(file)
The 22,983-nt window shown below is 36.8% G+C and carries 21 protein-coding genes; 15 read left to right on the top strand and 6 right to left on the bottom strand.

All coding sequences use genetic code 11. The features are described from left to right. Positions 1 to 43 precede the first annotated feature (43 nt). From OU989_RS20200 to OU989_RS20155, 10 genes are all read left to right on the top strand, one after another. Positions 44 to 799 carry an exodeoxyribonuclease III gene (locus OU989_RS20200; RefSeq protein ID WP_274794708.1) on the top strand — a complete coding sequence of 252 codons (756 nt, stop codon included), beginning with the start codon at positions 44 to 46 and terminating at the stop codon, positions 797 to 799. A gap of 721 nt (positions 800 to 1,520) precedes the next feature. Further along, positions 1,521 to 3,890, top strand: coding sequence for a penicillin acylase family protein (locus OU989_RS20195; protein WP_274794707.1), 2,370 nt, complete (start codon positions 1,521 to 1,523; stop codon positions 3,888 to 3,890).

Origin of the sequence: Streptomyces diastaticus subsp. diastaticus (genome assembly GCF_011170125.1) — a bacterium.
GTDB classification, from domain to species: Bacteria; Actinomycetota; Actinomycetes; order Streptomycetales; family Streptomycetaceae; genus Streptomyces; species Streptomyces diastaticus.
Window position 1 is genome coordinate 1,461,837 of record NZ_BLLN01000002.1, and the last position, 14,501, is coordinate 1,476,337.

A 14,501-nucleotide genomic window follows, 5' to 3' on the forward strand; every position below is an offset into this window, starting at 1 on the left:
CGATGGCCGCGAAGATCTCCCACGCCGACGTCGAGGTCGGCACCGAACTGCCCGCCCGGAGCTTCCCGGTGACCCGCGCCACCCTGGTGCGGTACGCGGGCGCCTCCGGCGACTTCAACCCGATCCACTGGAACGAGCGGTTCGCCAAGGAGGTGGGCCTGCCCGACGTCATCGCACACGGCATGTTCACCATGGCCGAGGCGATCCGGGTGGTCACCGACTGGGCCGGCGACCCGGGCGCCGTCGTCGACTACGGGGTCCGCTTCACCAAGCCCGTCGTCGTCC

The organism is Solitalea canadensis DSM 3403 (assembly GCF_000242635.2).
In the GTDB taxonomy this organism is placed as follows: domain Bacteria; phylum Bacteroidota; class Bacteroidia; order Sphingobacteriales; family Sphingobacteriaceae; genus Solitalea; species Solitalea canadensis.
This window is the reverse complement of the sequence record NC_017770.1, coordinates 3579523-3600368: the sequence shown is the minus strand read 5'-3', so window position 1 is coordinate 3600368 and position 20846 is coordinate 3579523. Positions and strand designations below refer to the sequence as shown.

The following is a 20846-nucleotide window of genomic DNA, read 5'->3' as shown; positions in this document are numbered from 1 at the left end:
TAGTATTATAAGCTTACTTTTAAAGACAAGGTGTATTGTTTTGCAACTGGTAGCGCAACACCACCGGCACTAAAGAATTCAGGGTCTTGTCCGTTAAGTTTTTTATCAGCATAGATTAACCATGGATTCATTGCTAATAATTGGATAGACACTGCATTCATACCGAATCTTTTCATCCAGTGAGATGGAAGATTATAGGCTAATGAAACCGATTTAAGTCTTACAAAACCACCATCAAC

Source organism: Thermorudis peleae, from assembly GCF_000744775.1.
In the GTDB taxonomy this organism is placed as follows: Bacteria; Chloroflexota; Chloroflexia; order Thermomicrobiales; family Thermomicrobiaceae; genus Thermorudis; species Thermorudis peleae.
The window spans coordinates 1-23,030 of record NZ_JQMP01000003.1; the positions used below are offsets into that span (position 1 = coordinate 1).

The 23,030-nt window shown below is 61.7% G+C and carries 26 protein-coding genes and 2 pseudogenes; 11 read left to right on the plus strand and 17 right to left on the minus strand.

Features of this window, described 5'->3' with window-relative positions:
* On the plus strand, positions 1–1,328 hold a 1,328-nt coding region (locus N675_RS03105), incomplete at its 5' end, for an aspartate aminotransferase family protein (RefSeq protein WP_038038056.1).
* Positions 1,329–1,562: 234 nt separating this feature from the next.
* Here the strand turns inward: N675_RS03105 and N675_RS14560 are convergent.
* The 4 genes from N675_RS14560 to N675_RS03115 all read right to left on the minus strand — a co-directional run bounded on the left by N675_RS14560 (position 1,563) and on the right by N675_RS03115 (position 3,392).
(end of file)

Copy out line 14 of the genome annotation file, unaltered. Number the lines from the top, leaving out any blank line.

In the GTDB taxonomy this organism is placed as follows: Bacteria; Chloroflexota; Chloroflexia; order Thermomicrobiales; family Thermomicrobiaceae; genus Thermorudis; species Thermorudis peleae.